The then chairman of the Criminal Bar Association (“CBA”), when giving evidence to the Justice Select Committee of the House of Commons on 3 February, conceded the principle that there are advantages to in-house advocacy. One legitimate reason was to give the “organisation as a whole a sense of purpose and a sense of identity”. He declined though to be drawn on Wurtzel: time for serious discussion SPOTLIGHT How has the advocacy strategy deployed by the CPS been working in practice in the Crown Court? David Wurtzel investigates the question of what the optimal point of deployment was. In January the Chairman of the Bar told this magazine (see “Chairman Browne” Counsel, January 2009, pp 6-8) that it was “no good seeing this as a binary conflict between us and the employed Bar” but the statistics speak for themselves. Of the 834 Bar Council subscribers employed by the CPS, 25 are members of the CBA. What has been missing is real evidence of how well the advocacy strategy has been working.


The evidence

July 2009 saw the release of two important reports: “Report of the thematic review of the quality of prosecution advocacy and case presentation” issued by the independent HM CPS Inspectorate, and the report of the Justice Select Committee, “The Crown Prosecution Service: Gatekeeper of the Criminal Justice System” (see box). The former in particular rewards careful reading for its detail and for its evidence-based conclusions. Neither report however saw a justifi - cation for abandoning the in-house advocacy programme: the message instead was “you have achieved quantity, now pause on that and concentrate on quality”.


Advocacy findings

The Thematic review was carried out over months by a team consisting of 11 members of the Inspectorate, four retired Circuit judges and four CPS Crown advocates (two of whom are Chief Crown Prosecutors) who are experienced advocacy trainers. They visited eight areas, including those with heavy usage of Crown advocates, and observed hearings in court. Th ey examined the fi les of cases at court and 80 further fi les. In short this is the first time anyone has gone beyond anecdote.

“The starting point” they said, “is that there was no halcyon day when all advocacy in the criminal courts was delivered to a universally high standard. There has always been a signifi cant variation in the performance equally as regards counsel, CPS staff and agents”. The analysis showed “a pattern which is more subtle than we had expected”. Th ey observed weaknesses in trial advocacy by on the CPS Crown advocates, the need for more and better in-house CPS training and evidence that in most areas “attainment of the advocacy targets introduced from 2005 and budget compliance have been the key drivers of local deployment practices” instead of adopting a more balanced approach “taking full account of quality issues”. There has been an absence of “prosecutor continuity” and the “cradle to grave” principle is rarely applied. Nevertheless, “there is no reason why the use of in-house advocates should be regarded as either wrong in principle or in some way aimed at leading to the destruction of the junior Bar”. Bluntly, “the primary responsibility of the CPS is to ensure that it provides high quality advocates to the courts, whilst ensuring value for money. Providing those criteria are met it is immaterial whether advocacy is sourced internally or from counsel. It is not the role or responsibility of the CPS to guarantee work to all members of the self employed Bar”. Although some have argued that employed barristers necessarily lack the independent judgment of those who may both prosecute and defend, no such instance was identified. On the contrary, the criticism was instead aimed at those who bowed too easily to the persuasiveness of defence counsel and accepted pleas to lesser charges or to bases of plea which were inconsistent with the evidence.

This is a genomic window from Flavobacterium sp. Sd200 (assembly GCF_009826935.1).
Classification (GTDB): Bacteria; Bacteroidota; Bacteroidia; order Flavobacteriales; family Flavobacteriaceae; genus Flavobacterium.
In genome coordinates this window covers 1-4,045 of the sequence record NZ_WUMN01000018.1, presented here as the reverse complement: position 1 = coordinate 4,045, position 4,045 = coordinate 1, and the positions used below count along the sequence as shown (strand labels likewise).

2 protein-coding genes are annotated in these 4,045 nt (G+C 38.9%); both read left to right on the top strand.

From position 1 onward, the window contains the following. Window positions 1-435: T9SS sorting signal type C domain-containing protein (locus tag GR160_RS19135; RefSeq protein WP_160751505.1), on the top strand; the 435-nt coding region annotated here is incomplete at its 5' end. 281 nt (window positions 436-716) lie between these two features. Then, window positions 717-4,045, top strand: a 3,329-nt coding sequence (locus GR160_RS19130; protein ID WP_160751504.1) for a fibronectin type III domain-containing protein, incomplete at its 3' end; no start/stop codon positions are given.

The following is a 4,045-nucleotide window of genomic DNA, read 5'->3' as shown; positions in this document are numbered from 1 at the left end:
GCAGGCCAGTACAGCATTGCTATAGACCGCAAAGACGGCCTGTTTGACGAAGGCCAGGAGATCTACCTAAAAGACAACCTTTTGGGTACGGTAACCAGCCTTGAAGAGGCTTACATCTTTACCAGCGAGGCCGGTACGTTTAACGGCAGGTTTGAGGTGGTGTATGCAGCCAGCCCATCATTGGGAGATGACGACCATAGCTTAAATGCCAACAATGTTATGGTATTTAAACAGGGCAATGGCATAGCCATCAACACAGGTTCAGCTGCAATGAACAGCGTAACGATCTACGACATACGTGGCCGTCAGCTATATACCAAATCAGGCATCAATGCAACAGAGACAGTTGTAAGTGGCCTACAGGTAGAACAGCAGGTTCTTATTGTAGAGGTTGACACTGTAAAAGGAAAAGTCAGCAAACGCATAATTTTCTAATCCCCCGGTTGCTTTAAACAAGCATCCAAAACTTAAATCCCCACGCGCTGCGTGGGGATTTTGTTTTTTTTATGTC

The Inspectorate certainly found room for improvement. Dealing with the Crown Courts (the report also deals with advocacy in the magistrates’ courts) Crown advocates scored slightly higher than counsel in nontrial hearings (70.1 vs 67.3 per cent were fully competent or better) where “presentational skills and experience are less essential” but one should not ignore the fi gures that 27.6 per cent of Crown advocates and 29.5 per cent of counsel were “lacklustre”. In terms of trials, counsel were more likely to present a case with an air of authority and in a positive manner; 79.4 per cent of counsel were fully competent or better compared to 58.9 per cent of Crown advocates. A “significant number” of Crown advocates were still employing a style used in the magistrates’ courts. The disparity in performances was noted in respect of opening speeches and witness handling—but not in re-examination or closing speeches. Cross-examination, which “frequently” was little more than putting the prosecution case, was singled out as a particular weakness for Crown advocates. There are weaknesses though on both sides: overall, a quarter of both Crown advocates and counsel were “lacklustre”, less so in trial advocacy. The proposition that “the nature of competition in the self employed Bar will inevitably lead to high standards across the board is not always made out”—there is a higher proportion of very good advocates but weaknesses at the other end of the scale are not eliminated. However, most areas report that they now got a better service from counsel with fewer late returns.